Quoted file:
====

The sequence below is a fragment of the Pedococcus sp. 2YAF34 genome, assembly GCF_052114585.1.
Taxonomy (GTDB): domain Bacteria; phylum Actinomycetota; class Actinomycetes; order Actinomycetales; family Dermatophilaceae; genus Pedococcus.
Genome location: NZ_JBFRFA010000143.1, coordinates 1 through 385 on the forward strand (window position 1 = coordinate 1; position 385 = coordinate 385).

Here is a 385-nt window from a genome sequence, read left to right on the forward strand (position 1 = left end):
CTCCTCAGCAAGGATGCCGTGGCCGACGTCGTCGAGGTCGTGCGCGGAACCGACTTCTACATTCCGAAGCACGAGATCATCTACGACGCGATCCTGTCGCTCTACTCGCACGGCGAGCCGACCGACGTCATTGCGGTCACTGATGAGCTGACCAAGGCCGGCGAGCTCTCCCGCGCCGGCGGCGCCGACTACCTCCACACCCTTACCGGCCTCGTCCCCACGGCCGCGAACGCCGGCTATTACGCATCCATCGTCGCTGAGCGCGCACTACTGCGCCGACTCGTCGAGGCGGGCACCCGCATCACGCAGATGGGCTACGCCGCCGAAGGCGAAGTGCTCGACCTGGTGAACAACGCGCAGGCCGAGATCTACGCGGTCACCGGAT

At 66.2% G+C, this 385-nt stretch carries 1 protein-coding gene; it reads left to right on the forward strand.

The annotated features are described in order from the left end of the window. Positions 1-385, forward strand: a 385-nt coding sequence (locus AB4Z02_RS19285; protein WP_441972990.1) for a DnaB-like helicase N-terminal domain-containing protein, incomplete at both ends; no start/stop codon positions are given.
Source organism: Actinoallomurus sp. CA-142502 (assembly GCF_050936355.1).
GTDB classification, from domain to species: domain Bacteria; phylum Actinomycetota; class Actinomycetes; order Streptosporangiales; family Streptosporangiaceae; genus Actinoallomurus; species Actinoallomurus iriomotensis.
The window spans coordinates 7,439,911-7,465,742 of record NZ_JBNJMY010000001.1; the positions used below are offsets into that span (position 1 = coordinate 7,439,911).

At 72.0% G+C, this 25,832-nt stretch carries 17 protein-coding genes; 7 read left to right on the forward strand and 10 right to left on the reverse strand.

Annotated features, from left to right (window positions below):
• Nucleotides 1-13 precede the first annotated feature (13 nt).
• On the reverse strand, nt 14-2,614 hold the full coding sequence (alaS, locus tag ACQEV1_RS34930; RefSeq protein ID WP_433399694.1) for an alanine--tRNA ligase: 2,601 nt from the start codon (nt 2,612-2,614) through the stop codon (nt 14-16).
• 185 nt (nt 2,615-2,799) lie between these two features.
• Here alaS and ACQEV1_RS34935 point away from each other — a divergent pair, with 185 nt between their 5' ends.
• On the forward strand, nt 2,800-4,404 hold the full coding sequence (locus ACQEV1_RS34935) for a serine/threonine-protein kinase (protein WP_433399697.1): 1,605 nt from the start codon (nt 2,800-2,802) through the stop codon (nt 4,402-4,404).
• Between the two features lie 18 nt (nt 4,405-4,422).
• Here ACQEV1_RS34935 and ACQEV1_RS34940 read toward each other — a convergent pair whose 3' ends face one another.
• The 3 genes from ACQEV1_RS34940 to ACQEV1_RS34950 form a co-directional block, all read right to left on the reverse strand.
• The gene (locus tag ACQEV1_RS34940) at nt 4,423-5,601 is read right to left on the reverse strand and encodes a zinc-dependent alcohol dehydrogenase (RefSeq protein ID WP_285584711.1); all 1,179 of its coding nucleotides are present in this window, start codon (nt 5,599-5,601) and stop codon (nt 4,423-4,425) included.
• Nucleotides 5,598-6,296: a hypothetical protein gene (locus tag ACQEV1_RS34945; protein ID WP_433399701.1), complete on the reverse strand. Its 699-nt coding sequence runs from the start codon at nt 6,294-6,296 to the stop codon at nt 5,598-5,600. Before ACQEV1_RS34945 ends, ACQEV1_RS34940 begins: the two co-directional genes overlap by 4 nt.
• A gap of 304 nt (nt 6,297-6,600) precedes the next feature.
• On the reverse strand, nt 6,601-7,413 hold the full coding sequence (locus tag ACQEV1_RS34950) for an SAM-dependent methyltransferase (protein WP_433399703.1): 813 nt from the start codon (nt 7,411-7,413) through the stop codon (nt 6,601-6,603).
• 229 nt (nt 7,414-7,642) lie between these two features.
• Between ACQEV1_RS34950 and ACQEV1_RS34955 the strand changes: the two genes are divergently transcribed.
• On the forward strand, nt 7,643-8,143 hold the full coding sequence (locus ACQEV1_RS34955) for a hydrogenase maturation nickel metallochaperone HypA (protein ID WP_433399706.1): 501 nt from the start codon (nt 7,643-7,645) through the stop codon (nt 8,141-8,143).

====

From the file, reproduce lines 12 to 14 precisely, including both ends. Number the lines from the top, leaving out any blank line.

Annotated features, from left to right (window positions below):
• Nucleotides 1-13 precede the first annotated feature (13 nt).
• On the reverse strand, nt 14-2,614 hold the full coding sequence (alaS, locus tag ACQEV1_RS34930; RefSeq protein ID WP_433399694.1) for an alanine--tRNA ligase: 2,601 nt from the start codon (nt 2,612-2,614) through the stop codon (nt 14-16).